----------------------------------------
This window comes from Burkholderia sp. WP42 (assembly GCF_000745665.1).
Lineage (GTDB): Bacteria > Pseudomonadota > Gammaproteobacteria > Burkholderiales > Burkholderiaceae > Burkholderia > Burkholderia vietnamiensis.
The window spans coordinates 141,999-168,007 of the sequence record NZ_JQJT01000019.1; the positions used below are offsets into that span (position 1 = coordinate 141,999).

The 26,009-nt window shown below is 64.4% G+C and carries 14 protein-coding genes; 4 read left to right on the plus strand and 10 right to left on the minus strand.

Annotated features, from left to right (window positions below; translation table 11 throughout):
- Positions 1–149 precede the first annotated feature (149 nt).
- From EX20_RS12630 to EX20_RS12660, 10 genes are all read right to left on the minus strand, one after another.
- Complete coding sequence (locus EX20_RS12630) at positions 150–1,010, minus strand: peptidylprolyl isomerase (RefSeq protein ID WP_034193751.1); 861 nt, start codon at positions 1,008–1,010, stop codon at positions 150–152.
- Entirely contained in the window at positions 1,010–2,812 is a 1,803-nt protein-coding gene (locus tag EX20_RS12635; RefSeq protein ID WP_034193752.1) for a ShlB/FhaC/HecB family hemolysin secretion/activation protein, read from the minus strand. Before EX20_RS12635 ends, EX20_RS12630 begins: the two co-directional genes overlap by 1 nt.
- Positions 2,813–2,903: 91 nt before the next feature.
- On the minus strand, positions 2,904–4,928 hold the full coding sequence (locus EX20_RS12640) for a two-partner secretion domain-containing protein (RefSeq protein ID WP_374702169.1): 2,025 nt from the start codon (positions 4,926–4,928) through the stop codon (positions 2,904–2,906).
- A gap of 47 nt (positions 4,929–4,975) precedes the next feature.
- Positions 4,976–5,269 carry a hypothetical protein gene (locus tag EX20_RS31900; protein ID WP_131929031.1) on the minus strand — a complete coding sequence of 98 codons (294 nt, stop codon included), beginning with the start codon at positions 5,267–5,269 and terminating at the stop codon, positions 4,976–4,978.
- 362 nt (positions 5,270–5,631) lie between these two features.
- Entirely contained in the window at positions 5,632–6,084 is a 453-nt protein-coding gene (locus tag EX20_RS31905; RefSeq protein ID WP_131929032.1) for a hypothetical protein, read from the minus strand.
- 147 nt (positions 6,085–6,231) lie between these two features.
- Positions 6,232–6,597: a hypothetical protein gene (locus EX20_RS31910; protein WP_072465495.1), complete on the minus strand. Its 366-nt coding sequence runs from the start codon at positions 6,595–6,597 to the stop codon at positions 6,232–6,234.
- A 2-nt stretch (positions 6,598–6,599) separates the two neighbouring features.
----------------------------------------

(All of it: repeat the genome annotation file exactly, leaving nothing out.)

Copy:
This window comes from Burkholderia sp. WP42 (assembly GCF_000745665.1).
Lineage (GTDB): Bacteria > Pseudomonadota > Gammaproteobacteria > Burkholderiales > Burkholderiaceae > Burkholderia > Burkholderia vietnamiensis.
The window spans coordinates 141,999-168,007 of the sequence record NZ_JQJT01000019.1; the positions used below are offsets into that span (position 1 = coordinate 141,999).

The 26,009-nt window shown below is 64.4% G+C and carries 14 protein-coding genes; 4 read left to right on the plus strand and 10 right to left on the minus strand.

Annotated features, from left to right (window positions below; translation table 11 throughout):
- Positions 1–149 precede the first annotated feature (149 nt).
- From EX20_RS12630 to EX20_RS12660, 10 genes are all read right to left on the minus strand, one after another.
- Complete coding sequence (locus EX20_RS12630) at positions 150–1,010, minus strand: peptidylprolyl isomerase (RefSeq protein ID WP_034193751.1); 861 nt, start codon at positions 1,008–1,010, stop codon at positions 150–152.
- Entirely contained in the window at positions 1,010–2,812 is a 1,803-nt protein-coding gene (locus tag EX20_RS12635; RefSeq protein ID WP_034193752.1) for a ShlB/FhaC/HecB family hemolysin secretion/activation protein, read from the minus strand. Before EX20_RS12635 ends, EX20_RS12630 begins: the two co-directional genes overlap by 1 nt.
- Positions 2,813–2,903: 91 nt before the next feature.
- On the minus strand, positions 2,904–4,928 hold the full coding sequence (locus EX20_RS12640) for a two-partner secretion domain-containing protein (RefSeq protein ID WP_374702169.1): 2,025 nt from the start codon (positions 4,926–4,928) through the stop codon (positions 2,904–2,906).
- A gap of 47 nt (positions 4,929–4,975) precedes the next feature.
- Positions 4,976–5,269 carry a hypothetical protein gene (locus tag EX20_RS31900; protein ID WP_131929031.1) on the minus strand — a complete coding sequence of 98 codons (294 nt, stop codon included), beginning with the start codon at positions 5,267–5,269 and terminating at the stop codon, positions 4,976–4,978.
- 362 nt (positions 5,270–5,631) lie between these two features.
- Entirely contained in the window at positions 5,632–6,084 is a 453-nt protein-coding gene (locus tag EX20_RS31905; RefSeq protein ID WP_131929032.1) for a hypothetical protein, read from the minus strand.
- 147 nt (positions 6,085–6,231) lie between these two features.
- Positions 6,232–6,597: a hypothetical protein gene (locus EX20_RS31910; protein WP_072465495.1), complete on the minus strand. Its 366-nt coding sequence runs from the start codon at positions 6,595–6,597 to the stop codon at positions 6,232–6,234.
- A 2-nt stretch (positions 6,598–6,599) separates the two neighbouring features.